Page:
Seasonal Affective Disorder (SAD) seems to be what everyone’s talking about recently, along with all of its side effects and symptoms. For some of those side effects, a dawn simulator alarm clock might be the perfect solution.
Your body clock keeps its rhythm, stays consistent, when it gets the quantity and quality of light it needs. In autumn and winter, as it gets darker outside, your body needs more of that light. The first tool to address these effects of SAD was called a “light box.” Since it was developed, there have been many technological advances that now include a wide variety of light therapy devices and treatments patients can use to improve their quality of life during those SAD months.
The newest innovation in light therapy for SAD sufferers is the dawn simulator alarm clock. This alarm clock simulates the sunrise that you’re missing in the autumn and winter months. Customers who’ve used the dawn simulator alarm clock love it.
It just works.
The dawn simulator alarm clock can also be a boon to another under-served segment of the population: shift workers. One really quick way to shake up your natural body clock is by taking a night shift or swing shift job. In less than a week, you can feel the negative effects of an irregular sleep schedule.
1. You never seem to be able to catch up on your sleep – you feel so tired, sometimes, you resent even having to get up.
2. Even after you’ve gotten out of bed, you’re so exhausted it feels like your arms and legs are dragging the ground instead of holding you up.
3. You crave more sweets and carbs, comfort foods, many of which release those “feel good” chemicals in your body-chocolate for instance is said to simulate or excite the body to release the chemical that mimics the way that you feel when you’re in love. (If that isn’t a mood booster I don’t know what is.)
4. You go into “hibernation mode” wherein you move through your day mostly asleep ~ eyes open, but operating on autopilot, working your shift through body memory only because your brain is still mostly asleep.
5. You have a new-found ability to shower and sleep at the same time, as long as you don’t lose your balance or run out of hot water.
Shift workers are often blue collar workers in manufacturing and service positions, and that’s bad enough. But what about all the emergency and health care professionals that have to work long or irregular shifts? ER doctors, nurses, ambulance drivers, paramedics, firefighters, and police officers. All of these people are also susceptible to what has recently been diagnosed as Shift Workers Disorder (SWD), a disorder caused by sleep deprivation due to irregular or daytime sleeping habits. SWD’s effects include:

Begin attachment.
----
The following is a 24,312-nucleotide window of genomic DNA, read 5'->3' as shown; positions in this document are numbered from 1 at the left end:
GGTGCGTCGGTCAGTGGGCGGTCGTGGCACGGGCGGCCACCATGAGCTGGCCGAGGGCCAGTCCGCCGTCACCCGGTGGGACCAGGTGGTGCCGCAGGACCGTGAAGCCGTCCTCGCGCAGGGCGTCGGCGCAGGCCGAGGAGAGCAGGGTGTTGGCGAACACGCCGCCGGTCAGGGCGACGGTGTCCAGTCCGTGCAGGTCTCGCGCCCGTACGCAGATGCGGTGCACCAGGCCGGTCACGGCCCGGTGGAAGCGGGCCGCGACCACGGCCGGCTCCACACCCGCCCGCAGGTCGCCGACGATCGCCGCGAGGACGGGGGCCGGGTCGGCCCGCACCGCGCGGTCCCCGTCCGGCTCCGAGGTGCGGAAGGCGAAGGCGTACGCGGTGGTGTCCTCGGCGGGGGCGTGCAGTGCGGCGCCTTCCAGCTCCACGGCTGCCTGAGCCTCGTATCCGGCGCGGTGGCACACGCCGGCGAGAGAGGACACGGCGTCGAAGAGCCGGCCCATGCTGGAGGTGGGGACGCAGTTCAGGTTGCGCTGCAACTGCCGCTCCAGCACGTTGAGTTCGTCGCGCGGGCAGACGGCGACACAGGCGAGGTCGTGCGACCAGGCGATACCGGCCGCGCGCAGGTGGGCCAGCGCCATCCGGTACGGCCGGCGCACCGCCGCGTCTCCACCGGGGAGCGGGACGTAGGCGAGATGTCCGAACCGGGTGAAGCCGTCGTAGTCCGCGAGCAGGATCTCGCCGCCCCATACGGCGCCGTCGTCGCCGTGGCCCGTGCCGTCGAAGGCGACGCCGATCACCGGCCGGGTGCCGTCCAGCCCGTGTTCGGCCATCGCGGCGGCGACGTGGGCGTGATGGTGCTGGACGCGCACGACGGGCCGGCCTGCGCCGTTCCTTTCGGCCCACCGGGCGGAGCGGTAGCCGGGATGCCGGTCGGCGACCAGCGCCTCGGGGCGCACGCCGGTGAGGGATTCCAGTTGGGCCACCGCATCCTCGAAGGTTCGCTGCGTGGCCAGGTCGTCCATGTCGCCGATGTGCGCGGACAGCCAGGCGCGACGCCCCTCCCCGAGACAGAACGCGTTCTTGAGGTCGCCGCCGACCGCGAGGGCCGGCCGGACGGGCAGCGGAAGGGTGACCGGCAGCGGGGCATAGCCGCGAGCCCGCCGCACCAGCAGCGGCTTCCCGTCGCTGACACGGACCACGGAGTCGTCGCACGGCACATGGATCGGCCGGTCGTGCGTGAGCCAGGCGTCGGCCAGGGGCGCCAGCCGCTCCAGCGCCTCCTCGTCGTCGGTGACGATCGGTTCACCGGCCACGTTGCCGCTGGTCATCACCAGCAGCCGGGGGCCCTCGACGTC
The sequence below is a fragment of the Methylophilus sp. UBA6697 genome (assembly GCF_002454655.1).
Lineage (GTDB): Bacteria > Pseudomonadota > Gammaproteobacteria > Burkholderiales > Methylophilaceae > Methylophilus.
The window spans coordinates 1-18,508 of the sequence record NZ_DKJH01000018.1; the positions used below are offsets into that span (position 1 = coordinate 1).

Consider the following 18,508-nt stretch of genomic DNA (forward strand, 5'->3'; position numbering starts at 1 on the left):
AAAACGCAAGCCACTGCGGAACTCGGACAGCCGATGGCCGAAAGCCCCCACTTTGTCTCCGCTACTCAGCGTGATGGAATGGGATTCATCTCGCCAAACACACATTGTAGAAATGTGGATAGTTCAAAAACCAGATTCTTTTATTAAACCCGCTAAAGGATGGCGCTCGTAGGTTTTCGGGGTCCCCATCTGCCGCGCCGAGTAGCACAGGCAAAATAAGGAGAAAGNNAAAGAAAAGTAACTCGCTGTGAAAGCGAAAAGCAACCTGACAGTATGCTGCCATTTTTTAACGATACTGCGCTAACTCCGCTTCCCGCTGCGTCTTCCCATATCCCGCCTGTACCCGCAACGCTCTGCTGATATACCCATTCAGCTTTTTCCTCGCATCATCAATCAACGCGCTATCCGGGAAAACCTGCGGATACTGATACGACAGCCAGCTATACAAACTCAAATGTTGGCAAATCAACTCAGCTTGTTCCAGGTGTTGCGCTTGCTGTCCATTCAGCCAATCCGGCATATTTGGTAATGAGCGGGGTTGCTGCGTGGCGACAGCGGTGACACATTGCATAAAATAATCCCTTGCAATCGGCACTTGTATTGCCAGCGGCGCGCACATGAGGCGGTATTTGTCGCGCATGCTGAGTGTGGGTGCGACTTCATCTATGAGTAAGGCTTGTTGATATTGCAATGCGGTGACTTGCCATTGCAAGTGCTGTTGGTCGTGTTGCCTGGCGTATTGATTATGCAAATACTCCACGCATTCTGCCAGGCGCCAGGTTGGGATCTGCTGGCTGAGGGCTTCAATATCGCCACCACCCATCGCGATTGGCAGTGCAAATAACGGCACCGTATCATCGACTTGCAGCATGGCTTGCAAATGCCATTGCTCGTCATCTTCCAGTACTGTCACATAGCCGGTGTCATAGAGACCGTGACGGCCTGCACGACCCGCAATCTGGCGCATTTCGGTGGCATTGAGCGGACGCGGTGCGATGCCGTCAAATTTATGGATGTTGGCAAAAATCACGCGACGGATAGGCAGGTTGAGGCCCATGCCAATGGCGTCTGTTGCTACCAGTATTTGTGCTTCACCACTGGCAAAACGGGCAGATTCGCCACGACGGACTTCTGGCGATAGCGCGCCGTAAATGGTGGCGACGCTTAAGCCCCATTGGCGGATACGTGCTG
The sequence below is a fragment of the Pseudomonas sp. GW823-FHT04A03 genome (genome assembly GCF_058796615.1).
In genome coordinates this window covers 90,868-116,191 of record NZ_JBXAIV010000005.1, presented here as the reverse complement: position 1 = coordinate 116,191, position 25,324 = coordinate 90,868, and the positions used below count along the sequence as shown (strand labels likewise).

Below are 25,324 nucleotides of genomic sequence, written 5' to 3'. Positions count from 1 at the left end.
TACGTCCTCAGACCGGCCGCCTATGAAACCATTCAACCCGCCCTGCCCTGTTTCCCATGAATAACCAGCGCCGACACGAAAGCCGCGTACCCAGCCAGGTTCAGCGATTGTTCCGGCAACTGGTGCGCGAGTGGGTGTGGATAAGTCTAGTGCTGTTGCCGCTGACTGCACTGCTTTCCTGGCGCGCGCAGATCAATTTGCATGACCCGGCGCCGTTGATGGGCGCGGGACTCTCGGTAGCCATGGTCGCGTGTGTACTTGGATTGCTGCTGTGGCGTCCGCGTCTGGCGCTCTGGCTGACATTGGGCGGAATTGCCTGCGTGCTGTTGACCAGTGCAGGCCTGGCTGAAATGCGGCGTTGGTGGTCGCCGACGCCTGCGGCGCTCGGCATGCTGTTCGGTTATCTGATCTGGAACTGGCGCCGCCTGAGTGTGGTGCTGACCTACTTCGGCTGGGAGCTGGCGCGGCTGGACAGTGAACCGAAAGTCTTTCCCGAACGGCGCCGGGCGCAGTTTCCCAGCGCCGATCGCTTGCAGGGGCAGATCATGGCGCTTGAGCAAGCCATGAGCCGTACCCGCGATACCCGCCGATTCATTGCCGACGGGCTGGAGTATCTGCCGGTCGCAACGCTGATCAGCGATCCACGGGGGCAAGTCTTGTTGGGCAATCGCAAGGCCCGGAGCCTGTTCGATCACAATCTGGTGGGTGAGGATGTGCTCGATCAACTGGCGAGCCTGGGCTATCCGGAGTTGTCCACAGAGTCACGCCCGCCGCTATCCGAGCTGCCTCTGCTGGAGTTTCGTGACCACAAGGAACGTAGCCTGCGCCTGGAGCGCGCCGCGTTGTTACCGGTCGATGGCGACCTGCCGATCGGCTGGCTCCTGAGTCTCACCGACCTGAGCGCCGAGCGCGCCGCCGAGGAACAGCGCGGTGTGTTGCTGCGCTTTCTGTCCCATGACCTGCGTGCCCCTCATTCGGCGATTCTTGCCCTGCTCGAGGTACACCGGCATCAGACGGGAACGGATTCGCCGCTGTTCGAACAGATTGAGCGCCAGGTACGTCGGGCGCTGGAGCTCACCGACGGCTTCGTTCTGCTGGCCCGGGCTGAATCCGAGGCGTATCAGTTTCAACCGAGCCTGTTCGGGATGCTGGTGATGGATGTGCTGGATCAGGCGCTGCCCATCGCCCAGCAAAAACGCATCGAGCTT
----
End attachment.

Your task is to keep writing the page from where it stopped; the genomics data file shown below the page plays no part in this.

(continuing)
1. Reduced ability to make decisions quickly, etc. 2. Increased incidence of losing focus, getting distracted. 3. Decrease in short term memory. 4. Feeling sad, hopeless or anxious. 5. Lowered resistance to illnesses.
Unfortunately, most of the advice doctors give, other than finding a job with regular daytime hours, deals with components of the problem over which most people with SWD have no control. For instance, one article starts a list of coping strategies with this:
Try not to work more than a few night shifts in a row.
Go figure. And that’s just one gem among many just like it. Guess what would be a better solution.
How about something like this: create a routine wherein you sleep in a darkened room and use a dawn simulator alarm clock to wake you up? Then, regardless of what part of the day you sleep, your sleep pattern would always be the same.
The dawn simulator alarm clock may actually, if used regularly, help to re-establish your body’s circadian rhythm, making the hours of sleep you get more restful and effective.